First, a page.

As London prepares for particularly intense climate change, councils elsewhere no longer even have to produce adaptation plans. As Friends of the Earth’s leading floods campaigner Guy Shrubsole puts it, we seem to be “gold-plating our defences here and allowing the rest of the country to effectively just go swim.” And that’s only the beginning. Guy recently wrote for openDemocracy on what’s gone wrong with government policy on flood defences, and what needs to change. On Wednesday, I joined him in FoE’s offices to hear more.
I’m here in the offices of Friends of the Earth, talking to Guy Shrubsole, who is a campaigner for Friends of the Earth?
Yep, that’s right – hello.
Hi. So you just wrote a piece on openDemocracy about flooding and the policy context of that. Can you tell us a bit about what you wrote?
Yes, certainly. So obviously we’ve just been experiencing a lot of floods in the UK, another extremely wet winter. In fact, the Met Office has just recently reported that the December of 2015 was the wettest month we’ve ever had on record in the UK. This is obviously starting to follow a pattern, really. We’re starting to see climate change kick in in the UK, in our view – and what my piece for openDemocracy was about was really trying to set out what we think the Government’s flood resilience review should cover. David Cameron and his Environment Secretary Liz Truss announced that they’re going to do a review of the UK’s preparedness for flooding in future in response to this year’s devastating floods, and so we were trying to set out what we think it should contain.
We personally think that it should do a lot more to address climate change, and to reassess the risks of climate change to the UK; we think it should be doing a lot more, that governments should be doing a lot more to change land management patterns in the UK – some of the stuff that George Monbiot’s been writing about recently around rewilding upland catchments to ensure that they can stop water coming off them so quickly; we think there needs to be a lot more funding made available, investment made in all forms of flood defence, both hard flood defences and the sort of natural flood defences that Monbiot and others are talking about; and also there needs to be a review, really, of the governance structures around managing flood risk in the UK. So we hope they’ll do something. We’re meeting ministers and talking to them about it quite soon – and obviously the question is: are they actually going to change their ways? This sort of thing has been promised before. Two years ago, in fact, the Government promised a review of flooding, and nothing seemed to materialise. So we hope this time it’ll be different.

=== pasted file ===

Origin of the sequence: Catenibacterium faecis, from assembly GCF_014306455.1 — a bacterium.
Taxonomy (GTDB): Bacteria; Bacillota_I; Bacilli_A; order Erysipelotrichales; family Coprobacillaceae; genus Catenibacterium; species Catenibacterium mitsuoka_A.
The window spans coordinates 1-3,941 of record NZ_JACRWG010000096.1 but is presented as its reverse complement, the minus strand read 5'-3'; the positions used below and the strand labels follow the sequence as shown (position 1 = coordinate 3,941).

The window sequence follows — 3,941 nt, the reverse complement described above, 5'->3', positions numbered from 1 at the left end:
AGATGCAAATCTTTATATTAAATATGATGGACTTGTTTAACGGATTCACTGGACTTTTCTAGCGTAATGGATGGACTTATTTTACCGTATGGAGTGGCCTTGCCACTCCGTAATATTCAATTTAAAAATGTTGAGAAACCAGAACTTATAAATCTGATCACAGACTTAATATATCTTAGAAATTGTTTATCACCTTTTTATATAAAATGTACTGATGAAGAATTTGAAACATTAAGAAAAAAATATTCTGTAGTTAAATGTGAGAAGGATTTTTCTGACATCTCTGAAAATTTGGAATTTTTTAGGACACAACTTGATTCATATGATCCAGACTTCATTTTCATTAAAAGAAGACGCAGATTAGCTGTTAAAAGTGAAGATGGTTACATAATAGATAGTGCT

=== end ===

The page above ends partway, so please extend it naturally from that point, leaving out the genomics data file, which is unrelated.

There was something published just recently in the Sunday Times, I think, that was about a review that was actually cancelled.
Yeah, that’s right. It’s sort of funny – it’s a bit like Groundhog Day really, things seem to just constantly repeat themselves with floods. There’s a period of, you know, obviously everybody, politicians throwing up their hands in horror, or possibly sort of mock-horror perhaps, about the impact of floods, wading into them, going out with photoshoots in wellies, and then announcing a review of everything that’s gone wrong and what we need to learn for next time. And then, lo and behold, the review either having some impact, or perhaps sitting on a shelf for far too long and gathering dust.
Are they actually going to change their ways? This sort of thing has been promised before. Two years ago, in fact, the Government promised a review of flooding, and nothing seemed to materialise.
And yeah, two years ago Oliver Letwin was asked by David Cameron to chair a Cabinet Committee on flooding. Jonathan Leake in the Sunday Times revealed recently that actually that Cabinet Committee had only met three times and never produced a report. So two years on, what’s changed? Unfortunately not enough and not a vast amount really. So hopefully this time it’ll be different.
Do you think in the context of the austerity programme, there are going to be some big barriers to the Government investing more in flood defences, say?
Yeah, I mean this is really one of the things that we think happened under the coalition, was that the coalition government in 2010 inherited a rising budget for flood defences from the last Labour government. They in fact presided over a record year of investment in flood defences in 2010-2011, but subsequently, following Osborne’s first Spending Review, cut the floods budget quite significantly. And there’s been other stuff recently put out there by Simon Wren-Lewis at the University of Oxford, talking about how there’s this sort of missing billion pounds’ worth of investment over the last five years – that had the previous trajectory of flood defence spending been kept to, there would have been greater investment and we might be in a better place now.